Why would the zinc corroding not be an issue? If you have a galvanized pipe and the coating is compromised in any way, the corrosion will be concentrated at that point, right? Why do gas companies and many codes prohibit using galvanized fittings in gas lines? Why do you feel that your apparently Pope-like-infallible opinion of your opinion is at issue with those utility companies and AHJs? You are familiar with sacrificial anodes, of course, and you do understand that the more reactive metal will corrode more quickly in a mixed metal situation, and you do know that not all gas is totally pure, may contain water, that there are recommendations for having traps to catch the water, but that the traps are not always present - so why the blanket certainty over a very uncertain situation? Oh, right - it's not your house.
Here's a possible repercussion that makes your opinion moot. A home inspection. If a home inspector flags a galvanized fitting as being against code, the homeowner will end up paying for it, and it will be more than just the price of the fitting. The OP's theoretical attempt at saving himself a trip to a more fully stocked supply house will cost him more in the long run. Perhaps you're banking on the OP being dead at that point, and it no longer being his concern, but I don't take such a short-term view of the situation. :)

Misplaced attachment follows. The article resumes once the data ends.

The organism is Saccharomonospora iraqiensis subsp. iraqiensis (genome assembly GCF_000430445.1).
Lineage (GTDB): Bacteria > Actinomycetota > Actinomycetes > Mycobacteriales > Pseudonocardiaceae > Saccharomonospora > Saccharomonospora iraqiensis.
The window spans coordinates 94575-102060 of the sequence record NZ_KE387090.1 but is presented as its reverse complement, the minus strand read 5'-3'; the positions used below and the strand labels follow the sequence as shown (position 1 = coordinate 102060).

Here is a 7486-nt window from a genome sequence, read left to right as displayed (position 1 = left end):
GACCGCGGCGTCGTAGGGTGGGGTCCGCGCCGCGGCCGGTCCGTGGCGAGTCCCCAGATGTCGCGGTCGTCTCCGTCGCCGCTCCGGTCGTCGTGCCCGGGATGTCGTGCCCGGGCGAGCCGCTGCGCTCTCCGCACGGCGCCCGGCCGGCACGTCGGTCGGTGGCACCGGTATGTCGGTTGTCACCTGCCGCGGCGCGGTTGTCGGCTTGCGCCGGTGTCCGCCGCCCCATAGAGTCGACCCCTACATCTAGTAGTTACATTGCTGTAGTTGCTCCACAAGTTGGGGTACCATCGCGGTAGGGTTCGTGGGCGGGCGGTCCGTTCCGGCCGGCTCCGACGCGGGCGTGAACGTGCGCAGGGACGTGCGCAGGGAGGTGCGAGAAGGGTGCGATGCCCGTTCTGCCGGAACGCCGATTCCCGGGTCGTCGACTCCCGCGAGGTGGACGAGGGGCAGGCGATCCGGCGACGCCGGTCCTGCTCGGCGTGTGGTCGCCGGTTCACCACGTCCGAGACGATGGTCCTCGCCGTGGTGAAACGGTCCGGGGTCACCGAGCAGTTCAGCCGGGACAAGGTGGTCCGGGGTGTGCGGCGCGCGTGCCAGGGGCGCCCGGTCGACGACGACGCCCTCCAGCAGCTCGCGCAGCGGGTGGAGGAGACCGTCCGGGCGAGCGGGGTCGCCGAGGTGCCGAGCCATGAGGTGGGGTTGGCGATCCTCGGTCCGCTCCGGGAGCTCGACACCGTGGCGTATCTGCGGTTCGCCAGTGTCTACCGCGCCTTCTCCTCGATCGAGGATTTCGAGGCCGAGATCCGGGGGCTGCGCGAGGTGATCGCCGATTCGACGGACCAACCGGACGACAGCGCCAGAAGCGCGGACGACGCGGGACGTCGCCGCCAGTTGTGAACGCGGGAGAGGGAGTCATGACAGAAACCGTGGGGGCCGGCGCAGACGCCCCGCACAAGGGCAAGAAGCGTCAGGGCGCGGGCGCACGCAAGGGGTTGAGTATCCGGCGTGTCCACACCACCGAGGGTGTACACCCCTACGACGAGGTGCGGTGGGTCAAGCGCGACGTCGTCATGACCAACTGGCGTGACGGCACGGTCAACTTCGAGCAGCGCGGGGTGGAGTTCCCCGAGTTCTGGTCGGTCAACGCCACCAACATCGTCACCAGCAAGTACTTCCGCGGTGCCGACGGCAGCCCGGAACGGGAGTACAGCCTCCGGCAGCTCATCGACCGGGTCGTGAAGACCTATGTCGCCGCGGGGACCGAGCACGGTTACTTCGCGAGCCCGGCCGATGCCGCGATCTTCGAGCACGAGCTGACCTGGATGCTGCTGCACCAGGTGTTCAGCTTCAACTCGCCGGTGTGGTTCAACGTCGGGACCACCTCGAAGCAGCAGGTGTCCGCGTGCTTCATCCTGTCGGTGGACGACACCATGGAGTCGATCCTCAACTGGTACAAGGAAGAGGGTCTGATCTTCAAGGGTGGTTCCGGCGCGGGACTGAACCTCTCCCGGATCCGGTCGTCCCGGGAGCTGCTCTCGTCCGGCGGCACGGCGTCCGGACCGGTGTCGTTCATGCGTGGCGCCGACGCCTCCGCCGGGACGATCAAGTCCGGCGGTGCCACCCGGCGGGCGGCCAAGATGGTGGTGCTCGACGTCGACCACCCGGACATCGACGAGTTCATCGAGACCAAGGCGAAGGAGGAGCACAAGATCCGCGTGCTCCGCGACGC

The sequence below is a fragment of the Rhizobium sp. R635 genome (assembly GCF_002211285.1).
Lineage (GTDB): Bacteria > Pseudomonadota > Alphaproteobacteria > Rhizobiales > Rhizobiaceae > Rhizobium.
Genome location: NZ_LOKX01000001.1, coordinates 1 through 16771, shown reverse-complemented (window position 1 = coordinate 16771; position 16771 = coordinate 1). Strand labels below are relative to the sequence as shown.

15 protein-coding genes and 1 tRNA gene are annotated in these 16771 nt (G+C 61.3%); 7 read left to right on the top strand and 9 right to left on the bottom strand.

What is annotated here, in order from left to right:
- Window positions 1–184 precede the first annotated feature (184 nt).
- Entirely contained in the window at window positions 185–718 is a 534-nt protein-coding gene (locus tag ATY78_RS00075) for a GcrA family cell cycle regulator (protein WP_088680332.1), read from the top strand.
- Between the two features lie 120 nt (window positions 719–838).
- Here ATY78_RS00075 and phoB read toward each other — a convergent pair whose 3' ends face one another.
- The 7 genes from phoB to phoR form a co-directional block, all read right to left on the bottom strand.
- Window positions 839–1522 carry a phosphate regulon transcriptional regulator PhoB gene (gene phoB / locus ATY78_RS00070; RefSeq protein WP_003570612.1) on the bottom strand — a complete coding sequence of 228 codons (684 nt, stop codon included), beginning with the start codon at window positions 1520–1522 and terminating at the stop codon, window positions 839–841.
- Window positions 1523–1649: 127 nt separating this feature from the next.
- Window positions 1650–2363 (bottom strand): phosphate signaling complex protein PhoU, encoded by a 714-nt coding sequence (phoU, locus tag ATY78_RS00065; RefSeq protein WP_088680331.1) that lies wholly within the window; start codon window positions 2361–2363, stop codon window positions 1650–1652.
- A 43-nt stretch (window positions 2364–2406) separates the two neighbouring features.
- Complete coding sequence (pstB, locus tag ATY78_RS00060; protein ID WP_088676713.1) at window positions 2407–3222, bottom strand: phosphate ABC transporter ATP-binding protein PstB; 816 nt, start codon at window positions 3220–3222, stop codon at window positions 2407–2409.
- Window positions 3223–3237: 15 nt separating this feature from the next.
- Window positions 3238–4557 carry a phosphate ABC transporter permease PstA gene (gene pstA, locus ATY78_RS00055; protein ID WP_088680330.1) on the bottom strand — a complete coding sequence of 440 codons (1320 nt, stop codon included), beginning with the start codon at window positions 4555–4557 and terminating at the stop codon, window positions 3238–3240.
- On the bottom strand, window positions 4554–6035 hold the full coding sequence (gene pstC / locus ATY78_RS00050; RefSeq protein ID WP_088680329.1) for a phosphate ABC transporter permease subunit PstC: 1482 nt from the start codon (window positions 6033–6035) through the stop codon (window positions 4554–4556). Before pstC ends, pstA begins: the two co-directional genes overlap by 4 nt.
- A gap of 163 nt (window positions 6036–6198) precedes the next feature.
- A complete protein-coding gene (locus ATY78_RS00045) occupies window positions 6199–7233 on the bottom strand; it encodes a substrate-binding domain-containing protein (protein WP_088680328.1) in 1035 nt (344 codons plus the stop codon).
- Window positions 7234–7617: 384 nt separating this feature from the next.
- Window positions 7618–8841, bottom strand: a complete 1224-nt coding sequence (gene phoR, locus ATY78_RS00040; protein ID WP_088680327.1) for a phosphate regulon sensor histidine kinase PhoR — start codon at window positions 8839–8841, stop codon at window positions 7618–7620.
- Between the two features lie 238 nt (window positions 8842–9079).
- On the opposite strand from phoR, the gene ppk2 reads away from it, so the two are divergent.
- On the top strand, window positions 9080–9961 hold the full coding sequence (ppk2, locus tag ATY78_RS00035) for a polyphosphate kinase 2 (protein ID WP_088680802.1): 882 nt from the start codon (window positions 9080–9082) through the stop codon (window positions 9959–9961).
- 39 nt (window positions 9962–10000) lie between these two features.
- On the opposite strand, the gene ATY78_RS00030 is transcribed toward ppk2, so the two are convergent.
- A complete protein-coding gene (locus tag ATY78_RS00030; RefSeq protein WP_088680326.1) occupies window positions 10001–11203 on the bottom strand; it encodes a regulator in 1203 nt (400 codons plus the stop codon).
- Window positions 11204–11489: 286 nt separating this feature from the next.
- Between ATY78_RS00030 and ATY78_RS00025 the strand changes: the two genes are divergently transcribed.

I am not saying that the potential problem with using a galvanized fitting or whatever is necessarily a serious problem, nor is it inevitable, simply that there is NO benefit to mixing galvanized and black iron and it will raise concern, and increase the risk of a problem, no matter how small that risk is.
So, to sum up, there is NO benefit - the galvanized costs more, it will bother some people and some of those people are in a position to tell you what to do with your house. So what exactly is your reasoning that it's better to go with galvanized?
R
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RicodJour wrote: ...

Because there was some evidence that impurities in gas could lead to interaction with galvanizing leading to some particulate contamination.
Once there, as with most Codes, it's much easier to retain than remove restrictions whether they're still needed or not.
As noted above, PG&E did extensive study and determined it didn't seem to be an issue of concern at the time; what that study didn't do was make the decision as to whether to change policy or not. Whether that happened or not subsequently, I don't know. But, the issue wasn't related to this sidebar argument as to why galvanized was/is not used w/ NG.
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On Sat, 22 Jan 2011 13:08:58 -0800 (PST), RicodJour

The only zinc that could be an issue at all is inside the pipe or in the joint, where it is protected - no oxygen available.

If it corrodes on the outside, so what? It's just like black iron.

They don't (all) prohibit it. It can be used here. There are a couple of galvanized fittings in my gasline, as well as brass valves.

It's not, as noted above.